21. Sam Ben Acree

    September 05, 1943 - October 16, 2020

    Visitation Graveside Services

    6-8 pm Thursday, October 22

    Owen Funeral Home
    303 S. Halifax Rd
    Jarratt, Virginia

    Friday, October 23, 2020, 2:00 PM

    First Christian Church Cemetery
    427 Ruritan Dr
    Emporia, VA 23847

    Sam Ben Acree, 77, “Honey”, of Emporia, passed away Friday, October 16, 2020. He was preceded in death by his wife, Judith Acree and a daughter, Judith Walton.
    Mr. Acree is survived by four daughters, Sherry Temple (David), Terry Gutshall (Phillip), Phyllis Macclellan, and Catherine Acree; 12 grandchildren, Kerri Musselman (Tim), Matthew Temple (Michele), Krystal Featherstun (Ryan), Rusti Moore, Amanda Gutshall (Jared), Bobby Walton (Rebecca), Danielle Walton, Samantha Walton, Christopher Epps, Patrick Epps (Kelly), Stephanie Epps and Ashley Lensey (Chan); 23 great-grandchildren, one great-granddaughter, a brother, Cecil Acree (Sheryl) and numerous nieces and nephews.
    The family will receive friends 6-8 Thursday, October 22 at Owen Funeral Home, 303 S. Halifax Rd, Jarratt, Virginia. The funeral service will be held graveside 2 p.m. Friday, October 23 at First Christian Church Cemetery.
    Online condolences may be shared with the family at www.owenfh.com.

  22. VCU announces spring semester changes as other colleges mull options

    By Joseph Whitney Smith, Capital News Service

    RICHMOND -- Virginia Commonwealth University announced Thursday that the spring semester will start one week later and spring break will be canceled to help mitigate the risk of COVID-19.

    The start date will move from Jan. 19 to Jan. 25. After the conclusion of winter break the university will implement a phased re-opening similar to the fall semester. That means classes will be a combination of in-person, hybrid and online.

    Spring break was removed from the university's academic calendar and two reading days were added on Feb. 23 and March 24. The last day of classes will now be on May 5 for the Monroe Park Campus and May 7 for the MCV Campus.

    “Our public health response team, which includes medical and infectious disease

    experts, recommended eliminating spring break to mitigate the risk of COVID-19,” VCU President Michael Rao said in a press release.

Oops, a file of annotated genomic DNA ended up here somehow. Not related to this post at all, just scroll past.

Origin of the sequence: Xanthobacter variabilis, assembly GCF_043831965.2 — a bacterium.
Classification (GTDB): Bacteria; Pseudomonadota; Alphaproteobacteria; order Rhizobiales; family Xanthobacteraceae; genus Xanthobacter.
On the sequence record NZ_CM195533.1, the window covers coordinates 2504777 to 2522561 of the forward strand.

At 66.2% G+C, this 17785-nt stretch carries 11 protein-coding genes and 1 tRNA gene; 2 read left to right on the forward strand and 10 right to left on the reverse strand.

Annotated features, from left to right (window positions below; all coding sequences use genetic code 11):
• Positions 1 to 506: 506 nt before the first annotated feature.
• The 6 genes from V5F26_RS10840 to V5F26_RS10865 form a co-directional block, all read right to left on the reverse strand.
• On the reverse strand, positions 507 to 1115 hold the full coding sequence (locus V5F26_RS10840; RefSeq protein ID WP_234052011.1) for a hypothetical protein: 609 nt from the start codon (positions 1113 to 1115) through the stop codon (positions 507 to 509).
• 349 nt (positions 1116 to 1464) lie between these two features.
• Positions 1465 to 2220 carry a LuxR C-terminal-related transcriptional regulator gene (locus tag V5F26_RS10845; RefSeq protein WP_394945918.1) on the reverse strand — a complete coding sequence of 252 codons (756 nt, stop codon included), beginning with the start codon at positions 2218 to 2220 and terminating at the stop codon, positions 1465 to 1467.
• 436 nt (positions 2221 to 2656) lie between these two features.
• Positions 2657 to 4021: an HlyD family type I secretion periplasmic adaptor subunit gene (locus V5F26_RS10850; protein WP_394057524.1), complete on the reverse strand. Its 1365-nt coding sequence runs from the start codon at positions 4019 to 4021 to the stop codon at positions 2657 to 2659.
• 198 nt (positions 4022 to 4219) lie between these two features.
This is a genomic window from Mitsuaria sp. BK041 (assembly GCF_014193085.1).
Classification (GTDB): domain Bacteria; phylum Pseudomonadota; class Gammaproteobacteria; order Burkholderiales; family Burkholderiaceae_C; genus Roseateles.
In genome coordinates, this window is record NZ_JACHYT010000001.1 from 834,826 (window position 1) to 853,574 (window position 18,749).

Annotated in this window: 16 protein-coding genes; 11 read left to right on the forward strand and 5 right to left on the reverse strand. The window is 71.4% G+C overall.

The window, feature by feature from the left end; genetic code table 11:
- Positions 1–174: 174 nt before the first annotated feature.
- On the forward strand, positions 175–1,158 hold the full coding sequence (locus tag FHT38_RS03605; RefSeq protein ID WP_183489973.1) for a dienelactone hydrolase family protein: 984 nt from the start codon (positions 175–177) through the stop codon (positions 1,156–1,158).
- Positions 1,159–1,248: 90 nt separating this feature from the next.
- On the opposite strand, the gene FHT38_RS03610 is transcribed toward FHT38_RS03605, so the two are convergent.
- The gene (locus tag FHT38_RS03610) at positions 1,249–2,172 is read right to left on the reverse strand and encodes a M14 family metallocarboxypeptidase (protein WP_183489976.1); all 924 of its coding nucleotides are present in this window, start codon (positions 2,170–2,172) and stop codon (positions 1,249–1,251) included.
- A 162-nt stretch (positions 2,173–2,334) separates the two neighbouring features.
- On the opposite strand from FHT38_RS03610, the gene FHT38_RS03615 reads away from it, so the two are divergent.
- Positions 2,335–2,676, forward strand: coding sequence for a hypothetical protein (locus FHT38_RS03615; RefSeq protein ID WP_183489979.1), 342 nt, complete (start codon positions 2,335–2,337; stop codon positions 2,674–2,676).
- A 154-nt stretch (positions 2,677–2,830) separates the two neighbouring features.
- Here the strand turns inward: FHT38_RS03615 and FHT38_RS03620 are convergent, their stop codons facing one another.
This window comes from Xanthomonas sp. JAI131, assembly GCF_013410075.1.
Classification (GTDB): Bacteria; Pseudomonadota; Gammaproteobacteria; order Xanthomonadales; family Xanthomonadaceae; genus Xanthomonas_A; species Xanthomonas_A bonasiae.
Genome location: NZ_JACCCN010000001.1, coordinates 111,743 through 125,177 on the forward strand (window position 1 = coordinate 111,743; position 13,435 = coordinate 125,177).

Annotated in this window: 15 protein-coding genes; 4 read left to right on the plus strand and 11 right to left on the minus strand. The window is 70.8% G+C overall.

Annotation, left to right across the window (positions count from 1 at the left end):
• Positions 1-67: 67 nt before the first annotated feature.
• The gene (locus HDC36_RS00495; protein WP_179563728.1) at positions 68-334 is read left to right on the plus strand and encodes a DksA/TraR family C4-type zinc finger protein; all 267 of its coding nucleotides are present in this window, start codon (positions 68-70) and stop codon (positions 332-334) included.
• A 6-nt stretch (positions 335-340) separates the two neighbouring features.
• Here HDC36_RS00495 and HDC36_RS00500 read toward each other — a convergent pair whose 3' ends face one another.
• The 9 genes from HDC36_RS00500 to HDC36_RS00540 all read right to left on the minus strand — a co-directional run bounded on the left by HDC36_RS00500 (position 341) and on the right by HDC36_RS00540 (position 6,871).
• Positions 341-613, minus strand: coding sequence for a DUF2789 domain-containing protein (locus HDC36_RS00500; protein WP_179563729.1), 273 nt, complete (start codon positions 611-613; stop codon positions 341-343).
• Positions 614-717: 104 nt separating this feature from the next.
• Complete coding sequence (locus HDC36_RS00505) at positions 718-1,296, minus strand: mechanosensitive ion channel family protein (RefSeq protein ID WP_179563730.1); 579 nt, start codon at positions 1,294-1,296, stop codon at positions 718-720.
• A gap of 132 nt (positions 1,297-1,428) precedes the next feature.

Rao said the university’s priority is to be able to conduct classes while maintaining the health and safety of students, faculty, staff and other members of the community.

    “Flexibility remains critical in addressing evolving situations presented by COVID-19, including changes in the prevalence of infection in our community, as well as changes in requirements, guidelines and best practices,” Rao said.

    Other university officials across the state are also exploring options in regard to the spring opening and semester.

    Michael Stowe, spokesman at Virginia Tech, said in an email that he expects the school will announce plans about the spring semester by Monday. The spring semester starts at Virginia Tech on Jan. 19.

    McGregor McCance, spokesman for the University of Virginia, said in an email that the university will announce any plans about its spring semester later this month. The spring semester is currently scheduled to begin at Virginia on Jan. 20.

    Other Virginia universities have various start dates for the 2021 academic year. James Madison University is scheduled to start classes on Jan. 11. The University of Richmond will begin classes on Jan. 19. George Mason University begins the spring semester on Jan. 25.

    Final examinations for VCU’s Monroe Park Campus will be held May 6-13, while the MCV Campus final examinations will be held May 10-14.

    “We will update you soon on COVID-19 testing and other measures we will be taking as we conclude the fall semester and prepare for our return to campus for spring semester,” Rao said.

  23. Peter Jung is Brunswick Academey October 2020 Student of the Month

    Peter Jung, a Senior at Brunswick Academy, is from South Korea and currently resides with Rev. James Kim’s family in Alberta.

    Since the 9th grade, Peter has focused on earning an Academic diploma from Brunswick Academy. His dedication to his academic success has resulted in achieving the ultimate level of all A’s. While remaining steadfast to high academic standards, Peter is a proud member of Brunswick Academy’s chapter of the National Honor Society; he thoroughly enjoys reading to the Elementary and Lower School students as part of the chapter’s school-wide literacy program.

    Peter is also a member of Red Oak Ruritan Club where he serves the local community through a variety of activities. He participates in cooking and selling Brunswick Stew and Boston Butts for fundraisers for the town. In addition to serving his local community,